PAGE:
Here is a brief list of my current excuses for not writing… “I’m too tired,” “I hate my main character…” “I don’t know how to write fiction,” “I need to watch the O.J. documentary,” and most recently, “I didn’t drink enough PEET’S COFFEE this morning.”
Motivation-wise, summer is the worst time for me (that’s why my sister and I devised our own DIY writing retreat a couple of weeks ago.) It feels like everyone else is on vacation, living the good life, and it’s really hard to stay focused on my pages. I’ve been asking myself, “Could slacking off this summer make me a better writer?”
Here’s the answer I’ve decided on– YES!
I’m not going to stop working on my pages, but I am going to READ. Because I get such pleasure from reading, it feels like slacking off. However, I know that whenever I read for fun, or pick up a book in the genre I’m working in, or read a script that inspires me, my writing gets up-leveled.
Just as in nature, there are fertile and fallow periods for writers. A time when you need to be planting and harvesting, and a time where you need to give that soil a rest, so new crops can grow. Fertilizer, water, these are the things that must percolate deep down into the ground.
For me, reading is fertilizer. Reading is water.
This week, I thought I would offer you some quotes by famous writers about the power of reading…
“Reading is the sole means by which we slip, involuntarily, often helplessly, into another’s skin, another’s voice, another’s soul.” — Joyce Carol Oates.
“You should never read just for “enjoyment.” Read to make yourself smarter! Less judgmental. More apt to understand your friends’ insane behavior, or better yet, your own. Pick “hard books.” Ones you have to concentrate on while reading. And for god’s sake, don’t let me ever hear you say, “I can’t read fiction. I only have time for the truth.” Fiction is the truth, fool!” — John Waters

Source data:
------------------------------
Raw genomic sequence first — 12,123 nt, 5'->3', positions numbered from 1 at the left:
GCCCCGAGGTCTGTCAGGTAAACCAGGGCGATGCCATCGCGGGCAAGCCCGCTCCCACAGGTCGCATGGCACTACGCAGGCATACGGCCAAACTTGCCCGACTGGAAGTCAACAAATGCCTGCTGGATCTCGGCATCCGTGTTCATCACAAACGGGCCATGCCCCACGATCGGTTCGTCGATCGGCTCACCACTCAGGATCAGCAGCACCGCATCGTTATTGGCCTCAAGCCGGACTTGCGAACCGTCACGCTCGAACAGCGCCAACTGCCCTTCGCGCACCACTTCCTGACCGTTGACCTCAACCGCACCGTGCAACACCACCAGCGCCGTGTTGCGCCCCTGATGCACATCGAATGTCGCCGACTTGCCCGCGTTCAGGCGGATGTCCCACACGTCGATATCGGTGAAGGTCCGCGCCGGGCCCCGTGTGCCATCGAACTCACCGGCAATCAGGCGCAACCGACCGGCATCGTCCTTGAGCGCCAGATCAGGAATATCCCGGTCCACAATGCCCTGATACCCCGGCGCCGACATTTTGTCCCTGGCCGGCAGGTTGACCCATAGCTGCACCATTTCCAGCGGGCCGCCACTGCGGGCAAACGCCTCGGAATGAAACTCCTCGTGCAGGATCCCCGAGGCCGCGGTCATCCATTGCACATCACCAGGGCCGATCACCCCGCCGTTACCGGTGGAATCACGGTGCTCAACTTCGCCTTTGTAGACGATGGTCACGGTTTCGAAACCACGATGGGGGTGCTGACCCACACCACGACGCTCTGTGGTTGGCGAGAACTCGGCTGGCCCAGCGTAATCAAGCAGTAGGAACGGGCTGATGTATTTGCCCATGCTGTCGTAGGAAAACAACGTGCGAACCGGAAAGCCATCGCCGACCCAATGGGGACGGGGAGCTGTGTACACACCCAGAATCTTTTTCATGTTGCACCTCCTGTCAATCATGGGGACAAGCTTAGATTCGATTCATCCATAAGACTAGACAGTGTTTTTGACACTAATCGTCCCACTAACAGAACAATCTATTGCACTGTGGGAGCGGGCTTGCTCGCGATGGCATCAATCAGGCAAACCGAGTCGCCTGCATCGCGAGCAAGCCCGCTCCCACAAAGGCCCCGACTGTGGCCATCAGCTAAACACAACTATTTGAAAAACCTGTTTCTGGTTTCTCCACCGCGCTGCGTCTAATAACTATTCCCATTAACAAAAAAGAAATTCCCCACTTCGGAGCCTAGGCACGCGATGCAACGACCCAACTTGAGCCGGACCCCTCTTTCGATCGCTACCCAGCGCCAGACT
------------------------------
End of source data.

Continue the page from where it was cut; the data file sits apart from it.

“What a miracle it is that out of these small, flat, rigid squares of paper unfolds world after world after world, worlds that sing to you, comfort and quiet or excite you. Books help us understand who we are and how we are to behave. They show us what community and friendship mean; they show us how to live and die.” — Anne Lamott
As writers, reading can reveal to us how to plunge underneath a character’s skin, how to nestle the truth inside a lie, how to create stories that teach us ways to live. The emotional experiences we have while reading, influence our own words on the page and allow us to more fully understand our craft and gifts.
So, are you staring longingly at your friends’ summer Facebook posts, where they are eating gelato in Italy, or grilling by the pool, or white water rafting while you sit wearing ugly sweatpants, hunched in front of a computer?
Take Action! Pick up a book!
You’re watering and fertilizing.
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